Aristotle on Flourishing

Kathryn Rombs // Metaphysics of Motherhood


September 15  

Aristotle was concerned with human happiness. Aristotle’s word for “happiness” is eudaimonia, which is better translated “flourishing.” An acorn that falls into the ground, sprouts, grows deep roots and tall branches has eudaimonia. As an acorn it had potential, and as it grows into a tall oak tree, that potential becomes actualized. The little acorn has become what it was supposed to become. The deeper its roots, the better it can withstand storms and droughts. All organisms have potential; “flourishing” means realizing that potential. Becoming the fullness of what you were designed to be: that, Aristotle says, is how to have a great life.
One of Aristotle’s major insights is that when we are making choices, we seek good things, and that those good things are arranged in a hierarchy. The top priority then determines the value of all the lesser priorities or “means to the end.” Take Aristotle’s example: I am holding a bridle in my hand. What is that bridle worth to me? Is it valuable? Or is it just a worthless strap of leather? The value of the bridle is determined by my higher values. If horsemanship is of high value to me, then the horse and its equipment are important. With horsemanship as a value, my skill at riding, the horse, and its gear all fall into a hierarchy of importance.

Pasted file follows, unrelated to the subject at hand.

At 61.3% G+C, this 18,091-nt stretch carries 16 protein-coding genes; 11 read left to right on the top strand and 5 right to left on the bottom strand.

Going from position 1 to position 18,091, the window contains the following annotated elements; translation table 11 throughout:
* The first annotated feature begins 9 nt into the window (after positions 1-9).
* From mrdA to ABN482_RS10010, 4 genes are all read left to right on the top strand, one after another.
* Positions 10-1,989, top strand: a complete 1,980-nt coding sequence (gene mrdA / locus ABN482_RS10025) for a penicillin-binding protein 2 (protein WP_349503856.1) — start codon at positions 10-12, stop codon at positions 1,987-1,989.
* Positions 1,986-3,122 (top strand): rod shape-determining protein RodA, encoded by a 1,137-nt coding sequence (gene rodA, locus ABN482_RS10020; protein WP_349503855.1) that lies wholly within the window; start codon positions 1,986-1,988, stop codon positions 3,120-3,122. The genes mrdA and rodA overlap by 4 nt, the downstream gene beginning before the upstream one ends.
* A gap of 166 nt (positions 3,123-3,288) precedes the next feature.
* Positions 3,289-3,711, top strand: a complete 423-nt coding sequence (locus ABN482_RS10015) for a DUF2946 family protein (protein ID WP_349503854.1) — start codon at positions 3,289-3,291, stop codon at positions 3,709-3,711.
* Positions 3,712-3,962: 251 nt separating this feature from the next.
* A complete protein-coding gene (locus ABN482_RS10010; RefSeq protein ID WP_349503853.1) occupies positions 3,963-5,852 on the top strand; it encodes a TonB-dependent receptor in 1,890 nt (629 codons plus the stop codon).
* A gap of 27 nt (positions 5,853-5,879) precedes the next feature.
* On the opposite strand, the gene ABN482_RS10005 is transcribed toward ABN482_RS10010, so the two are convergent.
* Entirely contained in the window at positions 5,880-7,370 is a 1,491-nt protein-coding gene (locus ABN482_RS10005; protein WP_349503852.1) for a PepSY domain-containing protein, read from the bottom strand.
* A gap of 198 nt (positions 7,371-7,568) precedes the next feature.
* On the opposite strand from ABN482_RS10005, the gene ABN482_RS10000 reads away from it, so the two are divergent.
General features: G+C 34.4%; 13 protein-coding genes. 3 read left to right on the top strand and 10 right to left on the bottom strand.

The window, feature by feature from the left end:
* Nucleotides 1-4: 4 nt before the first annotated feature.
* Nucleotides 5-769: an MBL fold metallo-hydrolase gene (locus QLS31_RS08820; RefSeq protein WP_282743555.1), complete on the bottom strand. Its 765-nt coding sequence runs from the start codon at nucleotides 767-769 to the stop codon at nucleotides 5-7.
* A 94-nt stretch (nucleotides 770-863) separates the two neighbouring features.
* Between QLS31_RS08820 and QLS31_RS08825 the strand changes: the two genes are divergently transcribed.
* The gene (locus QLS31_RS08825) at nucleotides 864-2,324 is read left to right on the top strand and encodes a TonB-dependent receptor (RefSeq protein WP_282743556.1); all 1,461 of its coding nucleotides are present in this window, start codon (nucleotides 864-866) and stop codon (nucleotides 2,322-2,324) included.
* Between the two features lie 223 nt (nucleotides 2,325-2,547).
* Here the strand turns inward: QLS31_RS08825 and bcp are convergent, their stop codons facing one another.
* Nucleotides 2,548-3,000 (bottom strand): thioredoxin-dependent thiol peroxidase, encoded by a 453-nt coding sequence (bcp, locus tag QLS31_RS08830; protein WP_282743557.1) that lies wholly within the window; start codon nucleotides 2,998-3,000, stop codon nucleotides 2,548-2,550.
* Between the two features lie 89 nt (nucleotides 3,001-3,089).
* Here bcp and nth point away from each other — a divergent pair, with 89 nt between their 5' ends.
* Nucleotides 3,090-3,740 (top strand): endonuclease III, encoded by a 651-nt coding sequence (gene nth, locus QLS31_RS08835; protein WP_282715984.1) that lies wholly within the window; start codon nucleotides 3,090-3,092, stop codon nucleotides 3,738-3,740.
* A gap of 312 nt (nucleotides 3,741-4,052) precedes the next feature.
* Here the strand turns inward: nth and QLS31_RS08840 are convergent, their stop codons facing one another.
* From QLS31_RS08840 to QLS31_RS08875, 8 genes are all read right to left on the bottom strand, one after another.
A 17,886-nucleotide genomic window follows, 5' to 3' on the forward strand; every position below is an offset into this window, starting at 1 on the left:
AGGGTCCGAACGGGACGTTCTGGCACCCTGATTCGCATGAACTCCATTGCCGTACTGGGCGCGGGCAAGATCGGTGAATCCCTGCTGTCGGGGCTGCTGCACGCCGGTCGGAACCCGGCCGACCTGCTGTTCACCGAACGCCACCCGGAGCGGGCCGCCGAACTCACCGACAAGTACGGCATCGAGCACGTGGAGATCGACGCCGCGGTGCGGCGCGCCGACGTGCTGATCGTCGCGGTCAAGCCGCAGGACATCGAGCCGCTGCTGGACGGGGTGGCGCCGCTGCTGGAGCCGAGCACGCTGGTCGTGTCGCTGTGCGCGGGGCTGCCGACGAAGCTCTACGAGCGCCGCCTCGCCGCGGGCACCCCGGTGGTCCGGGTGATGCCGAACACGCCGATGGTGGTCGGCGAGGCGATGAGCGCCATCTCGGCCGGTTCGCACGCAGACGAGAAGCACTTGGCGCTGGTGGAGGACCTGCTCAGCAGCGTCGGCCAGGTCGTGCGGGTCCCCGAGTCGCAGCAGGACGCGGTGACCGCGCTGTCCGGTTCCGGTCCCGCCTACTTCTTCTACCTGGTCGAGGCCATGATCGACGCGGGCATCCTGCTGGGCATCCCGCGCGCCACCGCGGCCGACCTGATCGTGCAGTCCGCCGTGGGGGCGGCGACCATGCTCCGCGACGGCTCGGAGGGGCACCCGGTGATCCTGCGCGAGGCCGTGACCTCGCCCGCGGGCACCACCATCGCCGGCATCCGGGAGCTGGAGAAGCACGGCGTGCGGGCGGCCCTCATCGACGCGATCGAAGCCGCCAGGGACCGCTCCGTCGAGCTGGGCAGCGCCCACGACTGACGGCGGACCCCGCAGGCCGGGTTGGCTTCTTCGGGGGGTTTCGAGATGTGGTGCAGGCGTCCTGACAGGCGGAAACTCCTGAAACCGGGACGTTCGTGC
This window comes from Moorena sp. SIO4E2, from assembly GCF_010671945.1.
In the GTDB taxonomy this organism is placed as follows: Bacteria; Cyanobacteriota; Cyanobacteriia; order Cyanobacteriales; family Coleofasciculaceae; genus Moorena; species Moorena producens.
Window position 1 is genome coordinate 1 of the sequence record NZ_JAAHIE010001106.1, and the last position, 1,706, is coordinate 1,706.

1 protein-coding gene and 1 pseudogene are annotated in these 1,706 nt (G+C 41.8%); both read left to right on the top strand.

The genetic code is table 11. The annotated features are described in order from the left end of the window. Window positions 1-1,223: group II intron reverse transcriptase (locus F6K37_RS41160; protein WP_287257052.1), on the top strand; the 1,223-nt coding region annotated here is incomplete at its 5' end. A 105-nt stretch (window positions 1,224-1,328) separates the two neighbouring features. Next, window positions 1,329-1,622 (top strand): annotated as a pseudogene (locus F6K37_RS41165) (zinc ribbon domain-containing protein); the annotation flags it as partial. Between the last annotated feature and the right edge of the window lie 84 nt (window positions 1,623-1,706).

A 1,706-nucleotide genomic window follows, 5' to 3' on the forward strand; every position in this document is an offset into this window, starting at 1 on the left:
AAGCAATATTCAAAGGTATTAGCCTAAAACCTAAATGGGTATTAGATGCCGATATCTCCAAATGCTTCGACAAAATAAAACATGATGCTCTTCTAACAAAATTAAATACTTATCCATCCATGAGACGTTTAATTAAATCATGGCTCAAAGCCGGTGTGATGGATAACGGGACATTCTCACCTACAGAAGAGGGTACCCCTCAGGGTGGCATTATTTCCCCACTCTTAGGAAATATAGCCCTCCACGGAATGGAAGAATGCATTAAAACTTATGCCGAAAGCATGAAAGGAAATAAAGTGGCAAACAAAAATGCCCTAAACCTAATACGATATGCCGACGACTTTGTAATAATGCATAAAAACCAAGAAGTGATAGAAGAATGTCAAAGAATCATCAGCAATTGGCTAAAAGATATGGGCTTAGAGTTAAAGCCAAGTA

But not all people value horsemanship. This person values fitness; another values the arts; another values military success. Why? For each of these people that is their main means to the over-arching good that all people desire: happiness. It is their “means to the end.” For an athlete, a dumbbell is valuable as a means to getting stronger. For a writer, the same dumbbell is valuable only as a paperweight. But for both of them, Aristotle says, flourishing is the highest value. We all want to be happy. It is what makes sense out of our other values. Having an ordered life, one where all the means we need are in place to actualize our potential, is how to live a good life, flourish, and be happy.
This can be helpful to mothers as they discern how to order their lives. “How much should I prioritize my work outside my home? My time with my children? Should I be spending more time in prayer? More time with friends or pursuing a talent or hobby?” Mothers never have enough time to do everything they want. As choices come before them, it can be helpful to ask: What will help me flourish? What makes for a truly happy life? What seems attractive but does not really lead to happiness? What are the means to that end?
For me, that extra effort getting my relationship right with my children is worth it. Flourishing in my old age means, to me, having a cohesive family in which all of us actually like to be together when we have the chance. It is a family in which we all find support and encouragement, rather than being something to escape. That kind of family does not happen without lots of effort, time, and prayer. For me, flourishing requires me to get on my knees now and throughout these decades and employ my secret weapon–prayer–for the sake of happiness in the years to come.

Proclaim the Genius & Share!
  • I love this concept of becoming what one was meant to be! I too long to”flourish” and realize my full potential with specific regard to the relationships I hold near and dear in my domestic church. Lord, help us become our best, fullest version!

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